Transformational medical technologies and service provider - GE Healthcare is now focussed on imparting skills training to lab technicians, it’s President and Chief Executive (South Asia) Milan Rao said.

“We have, for over 25 years, worked extensively towards a healthier India, strengthening our design and Make in India capability to make healthcare affordable and accessible. Our endeavour at this juncture is to have a CT (Computed Tomography) in every district.”

“We sell equipments, but there is a dearth of trained hands to understand and communicate the readings. GE has therefore taken the initiative to develop the required skill set,” he continued.

Citing a survey, he said “the projected requirement of skilled technicians by 2020 is 2.7 million whereas the availability is estimated at 1.7 million, leaving a gap of one million. To address this issue of skill gap, we have started to work on building skills. We have created three skill centres across the country and looking at expanding fast.”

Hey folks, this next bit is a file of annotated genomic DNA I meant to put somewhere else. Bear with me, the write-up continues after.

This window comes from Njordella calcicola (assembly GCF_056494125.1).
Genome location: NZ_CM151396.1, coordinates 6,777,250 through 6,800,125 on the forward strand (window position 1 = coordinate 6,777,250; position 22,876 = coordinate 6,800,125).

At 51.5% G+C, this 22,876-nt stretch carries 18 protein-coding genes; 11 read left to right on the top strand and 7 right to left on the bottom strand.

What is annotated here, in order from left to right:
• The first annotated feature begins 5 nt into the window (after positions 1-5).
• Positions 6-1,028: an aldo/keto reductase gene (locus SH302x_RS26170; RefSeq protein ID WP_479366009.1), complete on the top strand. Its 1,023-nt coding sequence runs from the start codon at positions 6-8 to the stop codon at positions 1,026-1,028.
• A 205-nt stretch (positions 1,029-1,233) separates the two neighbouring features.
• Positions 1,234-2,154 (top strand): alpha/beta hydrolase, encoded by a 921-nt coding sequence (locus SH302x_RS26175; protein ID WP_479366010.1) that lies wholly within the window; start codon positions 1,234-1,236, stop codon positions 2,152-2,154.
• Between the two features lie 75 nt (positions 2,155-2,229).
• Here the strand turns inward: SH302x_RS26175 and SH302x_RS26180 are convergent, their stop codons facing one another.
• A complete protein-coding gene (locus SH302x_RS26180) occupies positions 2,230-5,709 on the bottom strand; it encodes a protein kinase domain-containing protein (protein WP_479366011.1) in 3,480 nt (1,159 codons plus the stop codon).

GE is preparing itself to partner with institutions (including hospitals and diagnostic centres) to train people, upgrade skills wherever required and create a curriculum for long term certificate programmes.

Reverting to the recent roll out of Revolution ACTs, the first CT system designed and developed by the company in India, he said “this is the 26{+t}{+h} product (in our 25 years of presence in India) that has been designed and made in India, built to take care of new users of CT in smaller towns.”

“We have 50 pre-orders for this CT, which is 40 per cent more affordable than a comparable CT made a year ago. We will be shipping these machines in the next one month,” he added.

Asked if the machine is totally indigenous, he said “a substantial percentage of the parts have been imported. We are striving to bring down the import component.”